Functions of Proline include helping form collagen, regenerating cartilage, forming connective tissue, repairing skin damage and wounds, healing the gut lining, and repairing joints.

It seems like an oxymoron. Fattier milk without the fatty residue; comes from a similar sub-family as a goat but without the gamey flavour; sweet? The difference between sheep, goat, and cow milk is essentially fat and protein composition. 

Amino Acid Composition of Animal Milk: Cow vs Goat vs Sheep

What Milk Proteins Do in the Human Body

There are two main types of protein in milk: casein, which makes up about 80% and whey proteins, which make up 20%. In the whey proteins, there are some “ingredients” like lysozyme, lactoperoxidase, and lactoferrin.

In a 2019 study, they found that the protein components in sheep milk, especially lactoferrin. One interesting thing about lactoferrin is that it acts as an antioxidant. By binding to iron ions, it helps stop the growth of certain microorganisms such as bacteria, prevents infections, and reduces inflammation.

Now, when it comes to sheep milk, it has been found that it has the most lactoferrin compared to other types of milk. 

Another study in 2020 showed that lactoferrin can help improve memory and reduce oxidative stress in a part of the brain called the hippocampus.


Sheep Milk: Lactose

2020 research study involving 59 New Zealand women found that individuals experiencing lactose malabsorption (aka lactose intolerance) and digestive discomfort related to lactose-containing milk reported improvements in their digestive discomfort when consuming milk that only contained A2 beta-casein. 

Sheep milk is an A2 protein milk, therefore, even though sheep milk has lactose in it, it may be a good alternative milk for anyone who suspects they suffer from lactose intolerance!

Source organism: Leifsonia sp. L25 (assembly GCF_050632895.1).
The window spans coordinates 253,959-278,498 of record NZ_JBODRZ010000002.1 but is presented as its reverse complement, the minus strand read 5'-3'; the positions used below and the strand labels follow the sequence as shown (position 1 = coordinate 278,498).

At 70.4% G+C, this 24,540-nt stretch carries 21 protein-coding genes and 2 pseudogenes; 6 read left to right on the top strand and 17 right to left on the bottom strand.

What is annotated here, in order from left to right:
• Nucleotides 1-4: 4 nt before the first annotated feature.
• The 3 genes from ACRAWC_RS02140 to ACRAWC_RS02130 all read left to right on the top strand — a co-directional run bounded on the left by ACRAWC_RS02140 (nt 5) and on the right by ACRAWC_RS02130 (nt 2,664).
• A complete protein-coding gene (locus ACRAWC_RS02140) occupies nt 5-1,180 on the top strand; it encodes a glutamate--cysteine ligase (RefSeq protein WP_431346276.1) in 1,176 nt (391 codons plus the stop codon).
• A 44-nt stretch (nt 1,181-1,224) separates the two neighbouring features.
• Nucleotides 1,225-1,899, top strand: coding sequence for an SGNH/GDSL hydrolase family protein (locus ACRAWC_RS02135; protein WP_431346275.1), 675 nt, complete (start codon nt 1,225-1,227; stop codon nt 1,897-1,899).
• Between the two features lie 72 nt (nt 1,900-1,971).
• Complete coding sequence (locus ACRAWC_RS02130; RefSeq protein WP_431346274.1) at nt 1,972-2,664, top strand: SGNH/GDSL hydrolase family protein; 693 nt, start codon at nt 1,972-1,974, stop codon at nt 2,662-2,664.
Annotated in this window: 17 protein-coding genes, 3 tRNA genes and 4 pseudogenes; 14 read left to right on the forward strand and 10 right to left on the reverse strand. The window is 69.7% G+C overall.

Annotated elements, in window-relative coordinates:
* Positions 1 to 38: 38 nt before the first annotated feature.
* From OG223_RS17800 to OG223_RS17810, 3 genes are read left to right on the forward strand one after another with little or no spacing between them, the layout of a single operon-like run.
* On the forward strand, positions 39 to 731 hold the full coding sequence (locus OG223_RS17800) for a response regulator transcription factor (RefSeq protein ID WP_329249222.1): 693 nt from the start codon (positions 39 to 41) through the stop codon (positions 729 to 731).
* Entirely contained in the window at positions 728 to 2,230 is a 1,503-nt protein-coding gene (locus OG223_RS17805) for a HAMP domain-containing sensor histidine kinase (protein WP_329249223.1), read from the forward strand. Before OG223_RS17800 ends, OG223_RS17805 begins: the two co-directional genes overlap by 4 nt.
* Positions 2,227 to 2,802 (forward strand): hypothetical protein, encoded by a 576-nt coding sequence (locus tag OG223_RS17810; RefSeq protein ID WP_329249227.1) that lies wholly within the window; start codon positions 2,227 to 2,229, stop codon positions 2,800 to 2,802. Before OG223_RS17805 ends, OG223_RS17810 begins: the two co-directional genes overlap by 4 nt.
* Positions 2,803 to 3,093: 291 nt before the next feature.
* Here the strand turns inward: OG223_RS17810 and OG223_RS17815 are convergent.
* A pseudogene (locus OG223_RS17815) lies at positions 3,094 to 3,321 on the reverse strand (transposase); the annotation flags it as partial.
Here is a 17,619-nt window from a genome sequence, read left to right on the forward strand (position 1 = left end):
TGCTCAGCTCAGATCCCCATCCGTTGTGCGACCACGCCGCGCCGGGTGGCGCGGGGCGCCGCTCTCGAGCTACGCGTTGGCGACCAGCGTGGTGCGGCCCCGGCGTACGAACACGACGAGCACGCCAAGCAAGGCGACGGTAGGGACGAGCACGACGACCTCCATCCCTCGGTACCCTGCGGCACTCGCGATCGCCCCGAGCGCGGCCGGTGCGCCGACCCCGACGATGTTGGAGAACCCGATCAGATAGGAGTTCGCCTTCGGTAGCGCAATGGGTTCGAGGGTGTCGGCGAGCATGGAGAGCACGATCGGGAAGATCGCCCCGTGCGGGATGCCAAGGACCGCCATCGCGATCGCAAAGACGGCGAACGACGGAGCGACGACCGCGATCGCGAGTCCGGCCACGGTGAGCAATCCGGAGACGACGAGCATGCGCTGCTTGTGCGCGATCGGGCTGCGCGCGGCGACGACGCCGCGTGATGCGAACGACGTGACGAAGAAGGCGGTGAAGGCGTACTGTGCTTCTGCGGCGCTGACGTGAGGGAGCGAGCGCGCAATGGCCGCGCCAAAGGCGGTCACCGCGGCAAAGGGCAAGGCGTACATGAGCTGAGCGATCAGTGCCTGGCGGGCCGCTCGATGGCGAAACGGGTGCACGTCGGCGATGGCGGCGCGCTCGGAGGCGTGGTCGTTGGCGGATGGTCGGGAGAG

The Importance of Fatty Acids

Fatty acids in sheep milk are vital for our health; they are needed for the proper development of the nervous system and growth in general. They include monounsaturated fats that can help lower cholesterol.

It also has more short-chain and medium-chain fatty acids (AgReseach’s table below for a full breakdown). Unique to sheep milk, this composition may ease digestion and aid lactose absorption, making it a potentially gentler option for those with more sensitive guts.

Lipids and Fatty Acids of Animal Milk: Cow vs Goat vs Sheep

The Importance of Different Vitamins and Minerals

Sheep milk is highly nutritious as it is richer in vitamins A, B and E, calcium, phosphorus, potassium, and magnesium than cow’s milk.

It contains about one-third more energy than cow or goat milk (making it ideal for people recovering from illness and even for athletes).

B vitamins are important in the development of the brain and the functioning of the nervous system. Some research shows that people with depression have lower concentrations of vitamins B3 and B6.

Vitamin B5 (D-pantothenic acid) is a precursor to coenzyme A (CoA), which helps to regulate the metabolism of carbs, lipids, proteins, and nucleic acids.

In the brain, CoA helps create myelin, a layer or sheath that surrounds nerves, and the neurotransmitter acetylcholine.

Vitamin B12 deficiency during pregnancy can cause adverse effects on the child’s development, such as speech disorders and concentration problems. And we all know that folic acid/folate is essential for a healthy pregnancy and sheep milk contains plenty!

Vitamin Content of Animal Milk: Sheep vs Cow vs Goat

A table comparing vitamin levels in animal milk to highlight the heath benefits of sheep's milk